broadcast world, then made the transition to digital offerings. My vision for founding Bajibot was to create a
desirable work place where it’s 100% self-motivated, where there is no restriction and hierarchy to
communication. Most importantly a true digital agency that carries zero agency politics and optimized work
flow dedicated only to the best results.

Vincent Mei for Portrait of a Creative

As a manager of other creative, how do you encourage the creative culture? How do you manage other creatives?
I believe confidence fuels performance, therefore not just the creatives, everyone at Bajibot are encouraged to
speaks their creative minds freely. My job is to provide guidelines and digest all the contributed ideas into more
defined concepts, basically crowd-sourcing ideas from our diverse team with different backgrounds and
perspectives, and experiences.

Has anything or anyone influenced your life/career, therefore gave you direction or helped steer you along on your professional path? 
My wife.

What is one of your favorite projects you’ve worked on and why?
There are several…but if I was forced to pick one, it’d probably be the State Farm “GoToBat”multi-platform
game project we worked on in collaboration with DDB NY. First of all it was a charity initiative. Users were
able to sign up and play for one of the four major non-profit organizations: American Red Cross, Boys and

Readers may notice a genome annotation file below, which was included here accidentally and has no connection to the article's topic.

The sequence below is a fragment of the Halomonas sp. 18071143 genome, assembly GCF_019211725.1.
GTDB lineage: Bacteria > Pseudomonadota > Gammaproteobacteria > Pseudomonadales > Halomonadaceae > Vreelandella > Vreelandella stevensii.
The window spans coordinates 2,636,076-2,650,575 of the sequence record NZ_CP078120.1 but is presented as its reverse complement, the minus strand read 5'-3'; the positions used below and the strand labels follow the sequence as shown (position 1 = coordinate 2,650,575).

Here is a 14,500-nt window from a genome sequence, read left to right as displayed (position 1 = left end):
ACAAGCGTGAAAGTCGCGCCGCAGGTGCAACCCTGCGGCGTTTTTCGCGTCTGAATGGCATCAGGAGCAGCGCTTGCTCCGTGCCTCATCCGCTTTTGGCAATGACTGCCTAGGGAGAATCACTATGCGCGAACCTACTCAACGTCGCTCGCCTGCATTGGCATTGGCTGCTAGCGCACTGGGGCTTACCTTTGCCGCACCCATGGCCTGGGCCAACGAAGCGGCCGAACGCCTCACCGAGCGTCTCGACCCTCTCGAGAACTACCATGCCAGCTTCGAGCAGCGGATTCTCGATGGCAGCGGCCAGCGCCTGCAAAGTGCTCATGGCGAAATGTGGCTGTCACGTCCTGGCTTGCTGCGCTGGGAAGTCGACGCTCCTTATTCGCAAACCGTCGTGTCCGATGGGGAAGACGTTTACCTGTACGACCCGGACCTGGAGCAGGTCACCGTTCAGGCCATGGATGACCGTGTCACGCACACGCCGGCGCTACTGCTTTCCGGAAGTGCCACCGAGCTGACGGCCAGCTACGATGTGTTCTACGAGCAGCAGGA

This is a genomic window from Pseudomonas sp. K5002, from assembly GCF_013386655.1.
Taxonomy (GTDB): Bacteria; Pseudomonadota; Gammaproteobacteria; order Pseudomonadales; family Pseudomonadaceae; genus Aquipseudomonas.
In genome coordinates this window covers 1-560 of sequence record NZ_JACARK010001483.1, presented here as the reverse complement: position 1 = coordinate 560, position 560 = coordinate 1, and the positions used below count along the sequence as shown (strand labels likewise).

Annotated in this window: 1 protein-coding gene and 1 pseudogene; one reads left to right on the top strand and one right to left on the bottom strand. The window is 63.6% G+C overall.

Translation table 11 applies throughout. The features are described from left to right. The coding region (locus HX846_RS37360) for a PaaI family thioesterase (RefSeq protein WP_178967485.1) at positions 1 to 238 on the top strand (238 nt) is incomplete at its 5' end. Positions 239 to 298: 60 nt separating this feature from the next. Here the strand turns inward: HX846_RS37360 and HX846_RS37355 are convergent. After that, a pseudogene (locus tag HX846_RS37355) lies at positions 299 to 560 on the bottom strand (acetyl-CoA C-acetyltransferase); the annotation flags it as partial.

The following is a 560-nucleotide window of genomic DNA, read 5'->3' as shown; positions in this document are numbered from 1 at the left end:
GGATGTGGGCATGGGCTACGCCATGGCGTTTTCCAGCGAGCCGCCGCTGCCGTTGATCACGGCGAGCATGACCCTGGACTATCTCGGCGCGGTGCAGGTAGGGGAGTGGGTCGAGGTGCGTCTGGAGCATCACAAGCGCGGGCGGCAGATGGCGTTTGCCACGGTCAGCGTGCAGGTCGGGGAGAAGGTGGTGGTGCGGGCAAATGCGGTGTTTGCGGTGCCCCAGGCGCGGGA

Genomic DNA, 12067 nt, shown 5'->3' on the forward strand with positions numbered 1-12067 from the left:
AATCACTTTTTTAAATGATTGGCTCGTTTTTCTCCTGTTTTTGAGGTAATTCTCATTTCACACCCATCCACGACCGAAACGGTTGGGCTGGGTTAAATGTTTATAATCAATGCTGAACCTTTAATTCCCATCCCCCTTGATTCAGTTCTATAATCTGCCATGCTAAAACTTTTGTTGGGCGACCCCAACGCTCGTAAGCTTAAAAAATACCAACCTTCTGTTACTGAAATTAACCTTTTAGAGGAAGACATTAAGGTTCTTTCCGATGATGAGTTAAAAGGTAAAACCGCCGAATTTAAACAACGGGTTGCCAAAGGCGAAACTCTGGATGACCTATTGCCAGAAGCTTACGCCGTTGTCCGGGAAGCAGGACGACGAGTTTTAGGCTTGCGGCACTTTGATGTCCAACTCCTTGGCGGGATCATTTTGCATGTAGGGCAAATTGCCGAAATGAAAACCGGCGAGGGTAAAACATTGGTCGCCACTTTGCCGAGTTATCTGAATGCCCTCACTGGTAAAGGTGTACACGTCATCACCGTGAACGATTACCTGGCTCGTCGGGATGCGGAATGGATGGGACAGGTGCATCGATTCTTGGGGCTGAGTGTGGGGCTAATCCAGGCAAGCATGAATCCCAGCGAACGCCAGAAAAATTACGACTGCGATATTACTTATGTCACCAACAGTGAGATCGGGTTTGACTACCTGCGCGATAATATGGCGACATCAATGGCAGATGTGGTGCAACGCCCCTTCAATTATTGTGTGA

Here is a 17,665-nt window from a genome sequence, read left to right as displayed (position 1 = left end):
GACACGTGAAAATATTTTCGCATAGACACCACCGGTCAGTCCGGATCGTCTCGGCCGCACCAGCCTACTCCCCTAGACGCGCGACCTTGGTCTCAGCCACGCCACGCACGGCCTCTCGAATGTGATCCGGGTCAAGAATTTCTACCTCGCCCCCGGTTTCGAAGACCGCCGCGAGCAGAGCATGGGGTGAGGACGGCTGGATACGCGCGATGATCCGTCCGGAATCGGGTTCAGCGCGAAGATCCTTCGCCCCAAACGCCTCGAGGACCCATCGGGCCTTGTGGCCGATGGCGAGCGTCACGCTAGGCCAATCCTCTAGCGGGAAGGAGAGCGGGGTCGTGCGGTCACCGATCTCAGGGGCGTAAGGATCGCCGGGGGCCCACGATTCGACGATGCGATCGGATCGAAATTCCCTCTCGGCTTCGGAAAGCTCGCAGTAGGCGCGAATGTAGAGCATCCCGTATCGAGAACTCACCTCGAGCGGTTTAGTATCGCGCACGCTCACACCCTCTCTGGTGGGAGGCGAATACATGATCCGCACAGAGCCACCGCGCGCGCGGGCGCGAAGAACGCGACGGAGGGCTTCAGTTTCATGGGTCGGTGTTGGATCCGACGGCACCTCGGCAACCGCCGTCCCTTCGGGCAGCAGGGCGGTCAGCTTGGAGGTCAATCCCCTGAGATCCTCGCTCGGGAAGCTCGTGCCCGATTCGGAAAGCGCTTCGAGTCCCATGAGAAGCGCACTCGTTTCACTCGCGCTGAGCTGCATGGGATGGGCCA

Girls Club, Habitat for Humanity, and Teach for America. GoToBat is a 3D baseball home-run-derby type
game that offers an extremely simple game play, users were able to customize their own avatar and try to hit as
many home runs to accumulate charity money to donate to their “team”. I love this project because it basically
utilized every single one of our skill sets: concepting, drawing, design, game design and development, mobile,
3D animation, analytics…and most of all it was for a good cause!

Vincent Mei at Bajibot for Portrait of a Creative

What are you currently working on?
Pitches, and pitches. Our team has been coming up with some very innovative and exciting product ideas to
pitch to brands that we feel best benefit from the ideas and that match Bajibot’s own company ideals. Other
than the pitches, we are currently working on a web app for one of the fastest growing coffee companies in the
US with several locations in New York City – La Colombe Torrefaction. A simple app that educates the
everyday caffeine drinker and offers an education as to what kind of coffee person they are, based on their
personal taste preference. Food dictates their acceptance to certain coffee taste profiles…Also about to kick
off on a task to modernize the Weill Cornell Cancer Center website.

Where and/or when are you most creative? When do the best ideas come to you?
I’m a morning person, for me the best time to think is before 6am.